Gout is a form of arthritis caused by an increase in the production of uric acid and its deposition in the joints, kidneys and other tissues. It is often characterized by acute onset with severe pain. It frequently affects the big toe (up to 90% of all cases), especially in the first attack. The concentration of uric acid in the body is a compound total determined by the amount eaten (in foods), how much the body produces, and how much is excreted in the urine.
Excessive dietary intake of fatty foods or ingestion of alcohol or drugs often precedes gout attacks. However, 85% of cases are caused by failure to excrete sufficient urea via the urine (Stobo et. al., 1996). Standard allopathic treatment involves inflammation control with NSAIDS and uric acid control with Allopurinol or other drugs, along with avoidance of alcohol, fats, refined carbohydrates, and foods high in purine, such as organ meats (liver, kidney) and sardines (Emmerson, 1996).
All three systems of medicine suggest dietary restrictions. The importance of reducing purine-rich foods is clear. TAM doctors suggest dietary limitation of vinegar and burnt or fried foods, as well as avoidance of damp environmental conditions and over-eating. TCM doctors pretty much agree, calling this a disease of heat and damp, so the heat and dampness diet can be followed. It is also important to drink plenty of pure water, which has a natural diuretic effect. Gout and Diet.
An important clinical differentiation is whether the patient is an under-excreter of uric acid (85%) or an over-producer (15%). This is determined by testing the urine for uric acid levels. Under-excreters are treated with the drug Allopurinol, which works by blocking xanthine oxidase, the liver enzyme that produces uric acid while breaking down purines. Over-producers are treated with agents that stimulate urinary excretion of uric acid. With that in mind, we can examine herbal alternatives.
Because it is necessary to stop the severe pain, acute gout attacks should be treated with strong anti-inflammatories whether herbal or pharmaceutical. In most cases it is best to use Western medicines to get through a crisis. Steroid injections are commonly used. Mild anti-inflammatories may be used for long-term management, but not as the sole treatment. Any of the herbs from the heat-removing group or poison-removing group may be used for this purpose. One anti-inflammatory that is potentially very useful is bromelain, the anti-inflammatory and digestive herb.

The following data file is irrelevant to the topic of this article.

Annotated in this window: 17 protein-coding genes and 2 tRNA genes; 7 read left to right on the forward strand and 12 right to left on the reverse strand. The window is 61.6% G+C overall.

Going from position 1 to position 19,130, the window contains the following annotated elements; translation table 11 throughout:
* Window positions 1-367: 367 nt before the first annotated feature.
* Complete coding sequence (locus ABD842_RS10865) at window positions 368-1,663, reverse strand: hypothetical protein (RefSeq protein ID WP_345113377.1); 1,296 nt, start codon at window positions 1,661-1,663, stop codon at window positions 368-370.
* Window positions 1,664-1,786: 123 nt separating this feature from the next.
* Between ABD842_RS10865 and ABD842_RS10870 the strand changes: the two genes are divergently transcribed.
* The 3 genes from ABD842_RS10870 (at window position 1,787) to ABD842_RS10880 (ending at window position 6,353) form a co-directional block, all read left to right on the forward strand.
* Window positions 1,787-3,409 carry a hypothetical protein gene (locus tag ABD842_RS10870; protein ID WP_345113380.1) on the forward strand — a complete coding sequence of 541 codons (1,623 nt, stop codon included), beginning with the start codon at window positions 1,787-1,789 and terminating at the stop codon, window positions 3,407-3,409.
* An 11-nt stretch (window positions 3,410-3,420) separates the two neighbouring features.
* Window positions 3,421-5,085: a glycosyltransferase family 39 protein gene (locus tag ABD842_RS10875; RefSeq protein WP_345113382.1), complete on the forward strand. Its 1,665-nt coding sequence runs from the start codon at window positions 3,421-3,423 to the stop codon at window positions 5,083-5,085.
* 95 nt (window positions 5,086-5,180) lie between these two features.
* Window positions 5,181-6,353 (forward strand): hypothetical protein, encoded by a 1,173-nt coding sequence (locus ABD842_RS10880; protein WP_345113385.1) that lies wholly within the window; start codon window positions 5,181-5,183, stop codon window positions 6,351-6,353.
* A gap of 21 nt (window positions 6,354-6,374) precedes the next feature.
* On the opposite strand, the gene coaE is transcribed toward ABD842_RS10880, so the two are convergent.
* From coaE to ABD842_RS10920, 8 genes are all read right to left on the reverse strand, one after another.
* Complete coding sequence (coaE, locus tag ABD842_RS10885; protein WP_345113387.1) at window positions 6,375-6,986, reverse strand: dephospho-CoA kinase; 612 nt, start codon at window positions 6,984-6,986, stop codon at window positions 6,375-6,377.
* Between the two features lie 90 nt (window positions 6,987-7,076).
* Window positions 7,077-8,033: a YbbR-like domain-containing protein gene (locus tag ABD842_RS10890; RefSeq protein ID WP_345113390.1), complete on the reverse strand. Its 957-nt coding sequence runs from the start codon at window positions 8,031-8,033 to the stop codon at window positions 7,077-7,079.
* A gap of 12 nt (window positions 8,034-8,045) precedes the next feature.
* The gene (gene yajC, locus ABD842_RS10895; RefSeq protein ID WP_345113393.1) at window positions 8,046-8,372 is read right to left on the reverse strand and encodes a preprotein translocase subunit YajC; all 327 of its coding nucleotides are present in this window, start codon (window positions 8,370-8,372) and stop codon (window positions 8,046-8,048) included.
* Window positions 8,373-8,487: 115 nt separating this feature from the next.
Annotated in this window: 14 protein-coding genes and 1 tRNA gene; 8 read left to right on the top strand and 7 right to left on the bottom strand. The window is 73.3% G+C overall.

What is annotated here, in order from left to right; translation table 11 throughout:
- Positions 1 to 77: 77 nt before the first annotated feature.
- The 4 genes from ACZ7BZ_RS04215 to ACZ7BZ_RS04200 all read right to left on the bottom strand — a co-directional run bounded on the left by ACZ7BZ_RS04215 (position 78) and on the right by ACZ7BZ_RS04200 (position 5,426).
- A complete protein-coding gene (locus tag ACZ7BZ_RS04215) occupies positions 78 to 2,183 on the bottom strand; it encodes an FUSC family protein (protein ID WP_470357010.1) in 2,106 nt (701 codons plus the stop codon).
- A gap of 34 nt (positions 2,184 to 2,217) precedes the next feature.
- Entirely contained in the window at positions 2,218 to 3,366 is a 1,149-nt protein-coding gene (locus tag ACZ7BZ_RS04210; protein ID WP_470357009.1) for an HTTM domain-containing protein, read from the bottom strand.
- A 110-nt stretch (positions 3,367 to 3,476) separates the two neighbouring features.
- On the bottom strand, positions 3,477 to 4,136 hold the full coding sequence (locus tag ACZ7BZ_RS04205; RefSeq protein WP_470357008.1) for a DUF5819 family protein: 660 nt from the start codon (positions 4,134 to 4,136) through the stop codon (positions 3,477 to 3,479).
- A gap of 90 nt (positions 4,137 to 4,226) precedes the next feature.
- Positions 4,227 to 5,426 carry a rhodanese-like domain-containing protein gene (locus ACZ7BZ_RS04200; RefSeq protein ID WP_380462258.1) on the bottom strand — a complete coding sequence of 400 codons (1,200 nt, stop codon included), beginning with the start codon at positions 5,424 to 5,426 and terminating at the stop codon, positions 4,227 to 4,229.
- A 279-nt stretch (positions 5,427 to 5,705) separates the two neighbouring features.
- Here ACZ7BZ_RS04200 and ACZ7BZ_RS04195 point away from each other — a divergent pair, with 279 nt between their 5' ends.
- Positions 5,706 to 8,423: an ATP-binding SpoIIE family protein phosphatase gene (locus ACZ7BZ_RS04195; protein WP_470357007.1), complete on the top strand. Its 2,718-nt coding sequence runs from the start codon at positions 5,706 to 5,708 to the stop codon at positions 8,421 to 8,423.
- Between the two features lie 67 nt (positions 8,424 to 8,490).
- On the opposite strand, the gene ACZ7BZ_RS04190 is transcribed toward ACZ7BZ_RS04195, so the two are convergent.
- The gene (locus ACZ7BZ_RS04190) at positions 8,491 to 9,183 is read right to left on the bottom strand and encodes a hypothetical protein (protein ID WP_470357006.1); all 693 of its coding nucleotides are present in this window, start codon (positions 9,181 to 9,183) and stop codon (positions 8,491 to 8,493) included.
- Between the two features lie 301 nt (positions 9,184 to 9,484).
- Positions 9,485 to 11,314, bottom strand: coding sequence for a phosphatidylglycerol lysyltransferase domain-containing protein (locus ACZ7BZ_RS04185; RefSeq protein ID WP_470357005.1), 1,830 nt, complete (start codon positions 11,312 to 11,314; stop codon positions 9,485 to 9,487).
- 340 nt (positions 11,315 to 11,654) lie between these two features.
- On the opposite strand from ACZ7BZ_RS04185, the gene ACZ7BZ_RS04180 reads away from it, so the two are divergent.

Herbal Strategies to Inhibit Production of Uric Acid
Anecdotal reports indicate that eating large amounts of flavonoid-rich cherries (up to 1/2 pound per day) can be beneficial for gout (Murray, 1993). Several patients in the past have come in and told me this works for them. In fact tart cherry juice is now available in a lot of stores due to demand for its anti-inflammtory properties. This makes sense, because numerous naturally occurring flavonoids have been tested which inhibit the effects of xanthine oxidase. These include those found in bupleurum root, green tea, capillaris root, tangerine peel, perilla leaf (zi su ye or P. frutescens) and kudzu (Aucamp et al., 1997, Chang et al., 1993, Duke, 1997). Quercetin has also been shown to do this (Nagao et al., 1999, Gariboldi et al., 1998). The easiest herbal way to control uric acid production may be to eat cherries, drink green tea and watch your diet.
Herbal Strategies to Enhance Excretion of Uric Acid
Promoting excretion of uric acid through urination is a bit more problematic. You cannot simply use any diuretic–you would have to use one that expels the uric acid. Thiazide diuretics, for example, commonly used to control high blood pressure, can increase gout risk and uric acid blood levels if prescribed in high doses (Gurwitz et al., 1997). The mini-doses of aspirin used to prevent heart attacks can slow uric acid excretion by 15% (Caspi et. al., 2000). I was unable to locate studies measuring the effect of different herbs on uric acid excretion, with the exception of some studies reported by Dr. Duke in his supurb book, The Green Pharmacy. He reports that devil’s claw (Harpagophtum procumbens), olive leaf tea (Olea europa), and stinging nettles (Urtica dioica) have some weak historical use data and pharmacological evidence showing they can increase urinary output of uric acid (Duke, 1997). However there are numerous diuretic herbs traditionally found useful for removing gouty accumulations. For this reason we can predict they stimulate removal of uric acid. (Some simple urine testing could easily determine the truth of this.)
• One of the best simple herbal treatments for gout is daily ingestion of celery seeds (Apium graveolens) (reported in Duke, 1997). TAM doctors also use these seeds to treat other forms of pain and swelling.
• Ayurvedic doctors use the protocol mentioned for osteoarthritis for gout, along with a standard TAM tonic called kaishore guggul, which contains guggul gum, guduchi stem and triphala.
This tonic has traditionally been used to increase uric acid excretion, and Dr. Mana has told me he has successfully used it on many patients (Bajracharya, 1979).
• Western herbs reputed to remove uric acid accumulations include cleavers (Galium aparine), hydrangea root (Hydrangea arborescens), buchu leaf (Barosma betulina), parsley root (Petroselinum crispum), parsley piert (Aphanes arvensis), and gravel root (Eupatorium purpureum).